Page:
Irfan had the one slathered with the BBQ sauce.
Even with the last 15 years of running on spit and chicken wire, with oil dripping from the ceiling and everything one step from breaking down into scrap, we kept on fighting the good fight. And we don't plan on stopping to. I would never have come this far if it were not for Ain at my side.
Love you forever, Ain.
The Martian is a book written by Andy Weir.
It is also my graduation present from Ain, in lieu of flowers. A book, I thought, would not wilt after a couple of days. I spent the same number of days for flowers to wilt reading the whole book. It was very engaging.
Also, the book did not wilt. Yay.
The premise is simple, astronaut Mark Watney, a botanist - who looks like the guy who Tom Hanks had to rescue back in World War 2 - gets left behind on Mars in a freak accident while his fellow astronauts had to leave immediately because of a dust storm. What should have been a fatalistic "that's it no one knows I'm still alive and doesn't matter not enough food I'm dead anyway good bye everyone" 3- day short story becomes a full length novel for survival that extends for months and years as Watney uses his engineering and botanical skills to keep himself alive using material at hand, like spanners, nuts, bolts, potatoes, hydrogen gas, an RTG buried in the ground some kilometres away and the Mars Pathfinder probe a couple of hundred kilometres away.
Mark Watney is an interesting character. He is a man of the internet. Although he speaks English, he speaks it in the manner of a man who probably knows what 4chan is and are aware of ALL THE MEMES. This is a realistic build of an internet-wired 21st century character. I don't believe there has ever been such a character. No, not even Keanu Reeves in that mind-blowing, sensational cyberpunk movie that everyone knows him for... Johnny Mnemonic.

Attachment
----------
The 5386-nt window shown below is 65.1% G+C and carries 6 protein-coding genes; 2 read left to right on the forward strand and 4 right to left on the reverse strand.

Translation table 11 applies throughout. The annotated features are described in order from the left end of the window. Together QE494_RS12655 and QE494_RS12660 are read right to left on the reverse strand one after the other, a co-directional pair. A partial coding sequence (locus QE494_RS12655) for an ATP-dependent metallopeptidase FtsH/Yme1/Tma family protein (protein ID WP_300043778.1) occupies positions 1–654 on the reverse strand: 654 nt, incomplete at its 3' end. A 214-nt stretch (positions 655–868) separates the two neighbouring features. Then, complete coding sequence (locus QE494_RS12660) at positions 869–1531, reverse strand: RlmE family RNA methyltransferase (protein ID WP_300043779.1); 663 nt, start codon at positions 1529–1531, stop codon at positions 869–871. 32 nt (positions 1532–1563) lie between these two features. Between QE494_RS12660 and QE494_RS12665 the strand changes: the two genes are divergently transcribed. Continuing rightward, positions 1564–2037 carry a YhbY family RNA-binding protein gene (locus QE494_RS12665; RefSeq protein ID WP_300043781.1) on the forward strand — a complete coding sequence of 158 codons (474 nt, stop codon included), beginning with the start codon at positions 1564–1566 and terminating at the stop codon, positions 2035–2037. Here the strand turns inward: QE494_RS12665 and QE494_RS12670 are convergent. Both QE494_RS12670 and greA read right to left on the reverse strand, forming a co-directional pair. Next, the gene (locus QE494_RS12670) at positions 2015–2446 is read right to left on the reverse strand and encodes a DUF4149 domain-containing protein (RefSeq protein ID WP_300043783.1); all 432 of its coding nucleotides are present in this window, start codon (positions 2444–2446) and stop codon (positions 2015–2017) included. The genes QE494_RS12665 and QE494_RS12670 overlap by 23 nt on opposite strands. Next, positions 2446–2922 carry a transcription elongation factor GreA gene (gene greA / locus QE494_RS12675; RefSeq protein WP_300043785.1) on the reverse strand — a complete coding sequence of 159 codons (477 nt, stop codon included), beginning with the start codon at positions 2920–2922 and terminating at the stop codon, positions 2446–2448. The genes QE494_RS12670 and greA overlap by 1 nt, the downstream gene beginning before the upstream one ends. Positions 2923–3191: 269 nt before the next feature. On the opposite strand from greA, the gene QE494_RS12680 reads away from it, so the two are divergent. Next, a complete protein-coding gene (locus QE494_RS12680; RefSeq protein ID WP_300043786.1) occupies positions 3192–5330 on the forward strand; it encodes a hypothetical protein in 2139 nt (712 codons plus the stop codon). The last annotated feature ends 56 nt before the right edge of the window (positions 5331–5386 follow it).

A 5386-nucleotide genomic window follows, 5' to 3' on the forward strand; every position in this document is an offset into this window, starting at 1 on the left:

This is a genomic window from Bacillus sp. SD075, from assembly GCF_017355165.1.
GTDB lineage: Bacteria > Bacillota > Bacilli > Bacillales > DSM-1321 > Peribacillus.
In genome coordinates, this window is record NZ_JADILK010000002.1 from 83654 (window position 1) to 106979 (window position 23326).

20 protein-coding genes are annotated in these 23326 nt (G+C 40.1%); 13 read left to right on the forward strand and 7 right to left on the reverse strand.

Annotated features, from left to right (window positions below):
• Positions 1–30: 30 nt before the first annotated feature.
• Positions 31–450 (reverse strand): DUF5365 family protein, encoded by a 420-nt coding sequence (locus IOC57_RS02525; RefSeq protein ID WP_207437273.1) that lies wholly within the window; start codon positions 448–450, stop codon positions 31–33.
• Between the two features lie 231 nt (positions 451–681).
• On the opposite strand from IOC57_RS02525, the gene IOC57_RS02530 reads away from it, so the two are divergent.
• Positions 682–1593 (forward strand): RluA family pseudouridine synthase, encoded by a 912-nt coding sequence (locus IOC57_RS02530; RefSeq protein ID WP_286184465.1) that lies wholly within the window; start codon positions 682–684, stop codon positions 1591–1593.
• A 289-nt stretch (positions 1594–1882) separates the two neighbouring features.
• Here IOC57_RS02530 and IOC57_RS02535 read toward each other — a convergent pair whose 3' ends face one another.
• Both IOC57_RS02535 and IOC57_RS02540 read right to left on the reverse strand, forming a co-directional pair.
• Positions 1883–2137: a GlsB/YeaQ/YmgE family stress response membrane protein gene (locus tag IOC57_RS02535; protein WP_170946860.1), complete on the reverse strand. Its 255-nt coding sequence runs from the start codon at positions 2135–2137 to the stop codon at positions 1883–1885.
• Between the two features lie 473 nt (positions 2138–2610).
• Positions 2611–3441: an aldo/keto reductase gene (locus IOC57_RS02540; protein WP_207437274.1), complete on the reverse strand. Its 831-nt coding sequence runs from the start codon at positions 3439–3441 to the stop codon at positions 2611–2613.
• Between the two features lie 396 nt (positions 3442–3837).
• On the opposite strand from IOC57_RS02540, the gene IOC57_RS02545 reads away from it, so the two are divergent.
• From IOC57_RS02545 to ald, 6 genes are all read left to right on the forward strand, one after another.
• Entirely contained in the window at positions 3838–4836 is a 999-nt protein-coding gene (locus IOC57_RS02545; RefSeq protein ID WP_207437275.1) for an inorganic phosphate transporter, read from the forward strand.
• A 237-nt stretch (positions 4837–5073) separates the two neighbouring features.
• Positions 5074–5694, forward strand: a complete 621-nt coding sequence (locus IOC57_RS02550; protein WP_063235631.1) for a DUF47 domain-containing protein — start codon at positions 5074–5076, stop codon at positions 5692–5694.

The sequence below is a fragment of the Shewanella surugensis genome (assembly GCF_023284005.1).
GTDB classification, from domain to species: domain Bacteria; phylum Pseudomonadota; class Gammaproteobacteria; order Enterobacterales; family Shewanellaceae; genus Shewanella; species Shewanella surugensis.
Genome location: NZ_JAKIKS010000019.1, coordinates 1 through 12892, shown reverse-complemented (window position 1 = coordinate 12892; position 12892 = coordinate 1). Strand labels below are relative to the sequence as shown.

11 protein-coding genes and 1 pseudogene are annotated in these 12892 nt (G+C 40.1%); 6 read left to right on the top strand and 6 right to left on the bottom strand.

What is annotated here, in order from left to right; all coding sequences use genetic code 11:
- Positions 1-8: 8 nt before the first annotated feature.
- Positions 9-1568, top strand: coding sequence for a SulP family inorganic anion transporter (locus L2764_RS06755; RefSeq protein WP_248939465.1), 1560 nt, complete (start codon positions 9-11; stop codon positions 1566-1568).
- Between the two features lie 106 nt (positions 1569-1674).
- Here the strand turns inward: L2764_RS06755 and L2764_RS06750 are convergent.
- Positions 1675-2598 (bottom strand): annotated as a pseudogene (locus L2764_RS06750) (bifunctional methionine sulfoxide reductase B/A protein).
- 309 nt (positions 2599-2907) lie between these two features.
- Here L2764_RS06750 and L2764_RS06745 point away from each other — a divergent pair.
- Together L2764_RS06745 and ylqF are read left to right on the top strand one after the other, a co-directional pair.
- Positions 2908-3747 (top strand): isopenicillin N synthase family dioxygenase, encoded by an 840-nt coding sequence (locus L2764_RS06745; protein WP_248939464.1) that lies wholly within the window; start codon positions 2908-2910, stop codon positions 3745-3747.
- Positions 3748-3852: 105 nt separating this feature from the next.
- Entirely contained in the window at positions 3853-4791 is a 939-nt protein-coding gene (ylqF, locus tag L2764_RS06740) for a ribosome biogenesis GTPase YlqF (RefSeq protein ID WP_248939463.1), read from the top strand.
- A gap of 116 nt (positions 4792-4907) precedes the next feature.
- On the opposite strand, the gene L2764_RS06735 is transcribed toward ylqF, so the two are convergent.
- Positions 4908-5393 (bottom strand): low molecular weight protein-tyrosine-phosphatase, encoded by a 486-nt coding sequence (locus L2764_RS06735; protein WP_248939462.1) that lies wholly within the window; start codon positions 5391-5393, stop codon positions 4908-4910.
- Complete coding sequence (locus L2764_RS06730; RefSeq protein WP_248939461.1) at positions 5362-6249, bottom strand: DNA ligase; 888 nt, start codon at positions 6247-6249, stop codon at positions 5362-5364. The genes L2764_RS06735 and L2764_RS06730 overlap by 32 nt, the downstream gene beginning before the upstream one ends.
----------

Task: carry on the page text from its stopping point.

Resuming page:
NASA is interesting. As a red tape bound organisation, there are quite the many problem solvers that put their career on the line to save Mark Watney. And more importantly, they are a multi-ethnic bunch of heroes that attempt to reflect the reality of a multi-ethnic nation and planet. I'm sure they'll find someone race-appropriate to play someone named "Kapoor" and "Park" in the movie.
Wait, the movie's out?
Anyway. Watney's life on Mars is like my life in Kuala Lumpur: One thing after another, where "thing" is usually some form of shit hitting some fan somewhere. He weathers all the problems well though, if you can count being blown up by a hydrogen explosion "well". He survives, probably because he looks like that guy from Elysium, and I'm not talking about Wikus.
Anyway. Anyway... this pain up my nasal cavity is bad and it's pushing into by jaw and eyeballs. And I don't think the meds are helping. So go read the book to see how Watney kills the Pathfinder probe. What did the probe ever do to you, huh? Damned amperage. How do they work?
Yesterday, Irfan and I finally started playing the X-Wing Miniature Game that was given to us by Darren when we last visited Kuala Lumpur. What Darren gave us was astoundingly lots, so many thanks to him for letting us have this trove.
We started with the basic game. Irfan controlled an Incom T-65 X-Wing fighter and I controlled two Sienar Fleet Systems TIE/ln fighters. His Pilot Card is Luke Skywalker, and mine were "Mauler" Mithel (apparently the father of Reljii Mithel) and Academy Pilot (a strange name to give your son, Mrs. Pilot). We did not carry Upgrade Cards, like astromech droids and proton torpedos.
The sculpts for these minis are amazingly detailed. One might even want to collect them because they look very nice indeed. I have seen the Corellian Corvette mini in a box back in KL some time ago and it looks fantastic. And still too expensive for me to pick up.